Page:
Wednesday, March 16, 2016

On Google and overthinking...

Today was a rough day. Mutant is causing quite a bit of pain, as well as messing with me in other ways.  As a chronic pain patient, I am accustom to living with some level of pelvic pain on a daily basis, and often the pain from my IC (interstitial cystitis) is more intense than what Mutant is doing to me now. But Mutant pain is more difficult to deal with emotionally.  I have spent years getting used to the idea that pelvic pain, no matter how strong, is not dangerous.  IC pain has been described as at times equaling the pain of bladder cancer.  It's benign though, always. While I may get irritable and weepy after several days of intense IC pain, I always know that at some point it's going to recede and I'm going to be fine.

Cancer pain is not like that.  It's malignant, threatening.  Cancer pain makes me feel fragile in a way that I am not used to.  It's difficult not to obsess on it. What is Mutant doing? Why is she hurting so much now, why is she bleeding?  Why do I feel so bloated and tired and why do my hands keep shaking? Why does my blood pressure keep dropping, leaving me feeling weak, shaky and dizzy? And what's with my new obsession with scary movies and television shows? And cereal? And super hero pjs?

My mum used to tell me that I over think everything. She was right. When I was younger, I think I used to frustrate her.  Everything was a big deal.  Being an over thinker is rough business when you're young and don't have a lot of perspective.

There's no question that I'm going to totally over think the cancer thing.  I think I need to. I need to know not just what I'm feeling, but why I'm feeling it.  As I've gotten older, I've learned that thinking and talking about life experiences, especially hard ones like death, illness and heart break, serve a purpose.  Talking abut hard subjects gives others the freedom to share as well, if they wish to. It breaks open the lie that we are alone, no matter how we may feel.  To hear someone articulate what we are going through, because they're going through it too, is a powerful thing.  The Bible speaks often about the power of words, about the importance of speaking truth out loud, to ourselves, our loved ones, our communities.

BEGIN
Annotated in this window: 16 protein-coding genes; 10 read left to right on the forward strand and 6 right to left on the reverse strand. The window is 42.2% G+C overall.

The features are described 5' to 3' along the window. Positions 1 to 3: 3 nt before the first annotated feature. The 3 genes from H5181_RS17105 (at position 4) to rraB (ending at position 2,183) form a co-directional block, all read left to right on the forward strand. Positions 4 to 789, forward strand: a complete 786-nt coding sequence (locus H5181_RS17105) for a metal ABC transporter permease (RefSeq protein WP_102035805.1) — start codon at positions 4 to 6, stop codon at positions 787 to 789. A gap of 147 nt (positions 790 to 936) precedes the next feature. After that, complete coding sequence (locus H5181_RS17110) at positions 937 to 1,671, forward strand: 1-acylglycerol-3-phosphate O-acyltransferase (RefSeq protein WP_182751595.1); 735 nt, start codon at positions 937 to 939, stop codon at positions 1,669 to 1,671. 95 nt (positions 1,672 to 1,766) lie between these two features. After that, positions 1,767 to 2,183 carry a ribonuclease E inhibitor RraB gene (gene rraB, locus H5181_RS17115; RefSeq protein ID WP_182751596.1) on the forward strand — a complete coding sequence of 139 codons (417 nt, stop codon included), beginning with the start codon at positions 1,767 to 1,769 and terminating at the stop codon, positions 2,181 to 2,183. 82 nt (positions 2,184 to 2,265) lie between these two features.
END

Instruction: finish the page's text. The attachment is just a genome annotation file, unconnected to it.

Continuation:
I think I also need to pay attention to the cancer thing because over the years, I have learned to ignore symptoms.  Chronic illness does that.  For a while I was hyper vigilant about my body and symptoms, but who can keep that up for years on end? Now, I'm like, Meh, if I wait long enough, it'll go away.  Enter cancer.  About two and a half, maybe three months ago I started hemorrhaging vaginally at around 11pm and it continued until almost 4am.  My response? Huh. That's weird. It didn't hurt, so how bad could it be? I figured I'm perimenopausal, it must be some kind of freak uterine last hoorah before the whole thing shuts down production at what I hoped was the near future. It made for a long night, but eventually it stopped and life went on. Needless to say, I wouldn't be as blase about something like that now.  Live and learn, huh?

To be honest, I am depending on God to keep me grounded.  To keep me from wandering too far into the future, from borrowing too much trouble from tomorrow.  Because frankly, Google is no help at all.  Google will not only offer me terrifying tidbits from my own future, but from other people's as well!  You wouldn't believe how many of my prayers begin with, "Okay, God? I was just on Google, and..." God is, like, child, back away from the computer...

Yes, God keeps me grounded, and filled with a sense of His care, and love.  And patience. Man alive, does He have patience!

Tomorrow I have a meeting with my radiologist, and hopefully treatments will begin soon. And on a positive note, I did read (yes, on Google) that the hair loss that is associated with radiation treatment is confined to the area being radiated.  So my mop should be just fine.  Woot!

And the beat goes on...

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